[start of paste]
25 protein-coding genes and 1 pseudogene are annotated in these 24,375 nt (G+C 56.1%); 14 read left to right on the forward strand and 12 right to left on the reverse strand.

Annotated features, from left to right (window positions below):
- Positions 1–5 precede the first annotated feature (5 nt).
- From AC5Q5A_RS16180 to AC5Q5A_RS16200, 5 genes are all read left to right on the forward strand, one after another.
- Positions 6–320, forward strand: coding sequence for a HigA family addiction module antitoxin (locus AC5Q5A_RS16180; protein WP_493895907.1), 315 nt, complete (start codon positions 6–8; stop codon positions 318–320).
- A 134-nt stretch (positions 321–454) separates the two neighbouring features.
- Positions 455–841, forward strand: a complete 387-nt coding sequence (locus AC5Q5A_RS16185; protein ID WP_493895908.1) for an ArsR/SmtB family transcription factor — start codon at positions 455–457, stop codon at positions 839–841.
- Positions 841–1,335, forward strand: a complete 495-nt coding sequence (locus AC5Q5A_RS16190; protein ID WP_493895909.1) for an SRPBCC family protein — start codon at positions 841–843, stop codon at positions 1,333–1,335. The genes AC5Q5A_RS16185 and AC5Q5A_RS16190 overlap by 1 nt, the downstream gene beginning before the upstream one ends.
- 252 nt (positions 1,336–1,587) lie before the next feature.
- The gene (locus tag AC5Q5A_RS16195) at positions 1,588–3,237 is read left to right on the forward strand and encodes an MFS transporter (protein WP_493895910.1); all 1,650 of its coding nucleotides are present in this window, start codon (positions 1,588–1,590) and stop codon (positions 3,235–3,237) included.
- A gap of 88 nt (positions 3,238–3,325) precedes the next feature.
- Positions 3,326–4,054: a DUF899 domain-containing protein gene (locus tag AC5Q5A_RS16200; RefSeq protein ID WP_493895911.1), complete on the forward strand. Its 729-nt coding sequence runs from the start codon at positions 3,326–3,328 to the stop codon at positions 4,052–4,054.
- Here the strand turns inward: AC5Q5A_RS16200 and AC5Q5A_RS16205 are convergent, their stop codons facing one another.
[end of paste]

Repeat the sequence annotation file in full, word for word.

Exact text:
25 protein-coding genes and 1 pseudogene are annotated in these 24,375 nt (G+C 56.1%); 14 read left to right on the forward strand and 12 right to left on the reverse strand.

Annotated features, from left to right (window positions below):
- Positions 1–5 precede the first annotated feature (5 nt).
- From AC5Q5A_RS16180 to AC5Q5A_RS16200, 5 genes are all read left to right on the forward strand, one after another.
- Positions 6–320, forward strand: coding sequence for a HigA family addiction module antitoxin (locus AC5Q5A_RS16180; protein WP_493895907.1), 315 nt, complete (start codon positions 6–8; stop codon positions 318–320).
- A 134-nt stretch (positions 321–454) separates the two neighbouring features.
- Positions 455–841, forward strand: a complete 387-nt coding sequence (locus AC5Q5A_RS16185; protein ID WP_493895908.1) for an ArsR/SmtB family transcription factor — start codon at positions 455–457, stop codon at positions 839–841.
- Positions 841–1,335, forward strand: a complete 495-nt coding sequence (locus AC5Q5A_RS16190; protein ID WP_493895909.1) for an SRPBCC family protein — start codon at positions 841–843, stop codon at positions 1,333–1,335. The genes AC5Q5A_RS16185 and AC5Q5A_RS16190 overlap by 1 nt, the downstream gene beginning before the upstream one ends.
- 252 nt (positions 1,336–1,587) lie before the next feature.
- The gene (locus tag AC5Q5A_RS16195) at positions 1,588–3,237 is read left to right on the forward strand and encodes an MFS transporter (protein WP_493895910.1); all 1,650 of its coding nucleotides are present in this window, start codon (positions 1,588–1,590) and stop codon (positions 3,235–3,237) included.
- A gap of 88 nt (positions 3,238–3,325) precedes the next feature.
- Positions 3,326–4,054: a DUF899 domain-containing protein gene (locus tag AC5Q5A_RS16200; RefSeq protein ID WP_493895911.1), complete on the forward strand. Its 729-nt coding sequence runs from the start codon at positions 3,326–3,328 to the stop codon at positions 4,052–4,054.
- Here the strand turns inward: AC5Q5A_RS16200 and AC5Q5A_RS16205 are convergent, their stop codons facing one another.